People with depression may experience a loss of interest or pleasure in things they once enjoyed or even a lack of interest in daily activities. Some experience significant weight loss or gain, insomnia or excessive sleeping, lack of energy, difficulty concentrating, feelings of worthlessness or excessive guilt and recurrent thoughts of death or suicide. The World Health Organization reports that 264 million people of all ages suffer from depression globally. Depression is the leading cause of disability worldwide and is a major contributor to the overall global burden of disease. Depression can lead to suicide. Fortunately, depression is treatable.

Depression commonly manifests physically, through stomach pains, headaches, disrupted or excessive sleep, and motor control difficulty. While the causes of depression are unknown, a predisposition for it runs in families and it can be triggered by trauma and adverse life circumstances. Depression is diagnosed more frequently in women and tends to display differently in women than in men, as well as adolescents.

People tend to suffer higher rates of depression after giving birth and in late fall. Depression and anxiety often exacerbate each other and people with depression commonly have difficulty concentrating on tasks and conversations. Some people abuse alcohol and drugs or overeat as a way of coping, causing them to develop other medical problems. Depressed people are also at increased risk for self-harm.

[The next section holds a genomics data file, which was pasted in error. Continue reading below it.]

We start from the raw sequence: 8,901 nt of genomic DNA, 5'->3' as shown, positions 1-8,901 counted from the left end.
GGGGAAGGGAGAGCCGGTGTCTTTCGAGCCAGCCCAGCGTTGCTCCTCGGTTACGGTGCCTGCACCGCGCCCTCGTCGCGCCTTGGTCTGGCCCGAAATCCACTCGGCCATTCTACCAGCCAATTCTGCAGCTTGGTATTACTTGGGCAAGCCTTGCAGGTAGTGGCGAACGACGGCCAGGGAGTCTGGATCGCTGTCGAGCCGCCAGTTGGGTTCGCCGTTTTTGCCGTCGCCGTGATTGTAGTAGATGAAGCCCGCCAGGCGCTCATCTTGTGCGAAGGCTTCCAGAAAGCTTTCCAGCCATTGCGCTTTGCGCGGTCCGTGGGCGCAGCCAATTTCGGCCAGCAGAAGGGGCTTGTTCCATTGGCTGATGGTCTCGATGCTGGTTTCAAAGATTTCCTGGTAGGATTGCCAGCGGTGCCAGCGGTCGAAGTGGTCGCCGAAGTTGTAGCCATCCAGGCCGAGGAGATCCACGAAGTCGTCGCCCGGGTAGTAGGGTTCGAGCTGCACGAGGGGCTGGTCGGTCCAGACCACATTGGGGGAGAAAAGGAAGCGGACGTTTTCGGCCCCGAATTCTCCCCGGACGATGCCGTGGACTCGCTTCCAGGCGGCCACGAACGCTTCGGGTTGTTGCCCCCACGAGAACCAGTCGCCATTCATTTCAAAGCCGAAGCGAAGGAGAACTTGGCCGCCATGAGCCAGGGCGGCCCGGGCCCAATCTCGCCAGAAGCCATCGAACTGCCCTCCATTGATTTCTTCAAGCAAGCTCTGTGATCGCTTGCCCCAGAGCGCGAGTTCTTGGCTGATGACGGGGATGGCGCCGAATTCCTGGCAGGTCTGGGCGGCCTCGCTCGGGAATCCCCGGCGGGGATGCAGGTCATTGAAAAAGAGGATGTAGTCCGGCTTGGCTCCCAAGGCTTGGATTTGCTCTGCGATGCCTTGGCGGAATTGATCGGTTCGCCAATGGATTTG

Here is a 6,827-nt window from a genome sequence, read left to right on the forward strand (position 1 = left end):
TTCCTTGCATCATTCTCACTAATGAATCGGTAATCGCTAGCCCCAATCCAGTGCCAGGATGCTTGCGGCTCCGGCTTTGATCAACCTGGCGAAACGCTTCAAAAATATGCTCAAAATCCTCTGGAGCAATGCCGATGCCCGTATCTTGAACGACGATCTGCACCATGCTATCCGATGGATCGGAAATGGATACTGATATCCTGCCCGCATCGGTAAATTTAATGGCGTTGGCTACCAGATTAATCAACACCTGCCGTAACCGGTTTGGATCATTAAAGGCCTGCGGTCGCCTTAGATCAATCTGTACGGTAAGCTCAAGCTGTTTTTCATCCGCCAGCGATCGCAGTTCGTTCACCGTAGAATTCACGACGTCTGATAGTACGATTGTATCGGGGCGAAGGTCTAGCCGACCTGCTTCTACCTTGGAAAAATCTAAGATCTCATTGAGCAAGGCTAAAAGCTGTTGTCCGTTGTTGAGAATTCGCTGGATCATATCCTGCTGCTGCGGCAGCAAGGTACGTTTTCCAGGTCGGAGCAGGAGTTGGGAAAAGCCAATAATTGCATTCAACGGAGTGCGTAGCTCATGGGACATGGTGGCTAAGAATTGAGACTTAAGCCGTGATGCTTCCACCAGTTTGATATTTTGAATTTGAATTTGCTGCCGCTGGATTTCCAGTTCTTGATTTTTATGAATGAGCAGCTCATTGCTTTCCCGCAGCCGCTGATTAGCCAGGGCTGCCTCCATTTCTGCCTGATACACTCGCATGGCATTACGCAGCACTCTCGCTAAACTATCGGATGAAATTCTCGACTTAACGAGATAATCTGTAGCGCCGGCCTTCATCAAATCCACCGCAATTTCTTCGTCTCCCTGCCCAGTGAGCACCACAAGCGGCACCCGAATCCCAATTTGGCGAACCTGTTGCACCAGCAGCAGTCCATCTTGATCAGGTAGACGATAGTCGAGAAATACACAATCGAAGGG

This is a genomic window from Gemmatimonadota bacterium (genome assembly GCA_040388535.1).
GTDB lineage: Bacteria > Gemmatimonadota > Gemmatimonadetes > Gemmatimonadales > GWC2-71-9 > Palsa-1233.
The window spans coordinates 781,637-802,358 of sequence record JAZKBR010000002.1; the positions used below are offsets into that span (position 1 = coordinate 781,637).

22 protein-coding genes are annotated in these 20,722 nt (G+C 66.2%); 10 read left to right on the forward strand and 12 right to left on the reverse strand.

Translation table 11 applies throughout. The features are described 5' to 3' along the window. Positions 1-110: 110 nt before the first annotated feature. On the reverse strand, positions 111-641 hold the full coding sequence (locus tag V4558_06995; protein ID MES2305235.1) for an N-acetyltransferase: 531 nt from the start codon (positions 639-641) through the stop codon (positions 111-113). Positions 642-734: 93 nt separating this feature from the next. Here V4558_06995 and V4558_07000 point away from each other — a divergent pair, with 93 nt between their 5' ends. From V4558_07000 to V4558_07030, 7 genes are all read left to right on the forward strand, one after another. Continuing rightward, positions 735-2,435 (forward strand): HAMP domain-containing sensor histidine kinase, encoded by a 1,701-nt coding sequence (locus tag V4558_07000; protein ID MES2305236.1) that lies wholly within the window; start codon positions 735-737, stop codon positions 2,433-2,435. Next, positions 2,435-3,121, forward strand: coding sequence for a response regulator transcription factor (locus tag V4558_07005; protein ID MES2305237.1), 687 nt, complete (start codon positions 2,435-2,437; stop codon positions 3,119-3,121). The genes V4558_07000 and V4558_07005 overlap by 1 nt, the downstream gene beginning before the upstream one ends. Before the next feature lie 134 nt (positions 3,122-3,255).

Depression is a mental illness which is characterized by prolonged emotional symptoms including:

  • Apathy
  • Sadness
  • Guilt
  • Exhaustion
  • Irritability

Diagnosing depression involves a biopsychosocial evaluation. A referral to your PCP may be given to determine whether a person’s symptoms are being caused by a medical condition. A person must have been experiencing symptoms for at least two weeks to be diagnosed with depression. Every person is unique and requires individual attention. Psychotherapy, medication through a psychiatrist or Primary Care Provider and adopting a healthier lifestyle complement each other well for the most effective treatment of a severe depressive disorder. 

As a psychotherapist, it is not within my scope of practice to prescribe medication. However, if you are prescribed medication by your PCP or Psychiatrist with a signed ROI, I can coordinate with your provider for continuity of care.

Don't hesitate to reach out and get help today. There is hope. 

Please Feel Free To Contact my Office Anytime


Openings Available

Office Hours

Available Telehealth Tues & Wed and In-Person Thurs & Fri Sessions

Monday, Saturday, Sunday:


Tuesday, Wednesday:

8:00 am - 6:00 pm

Thursday, Friday:

8:00 am - 5:00 pm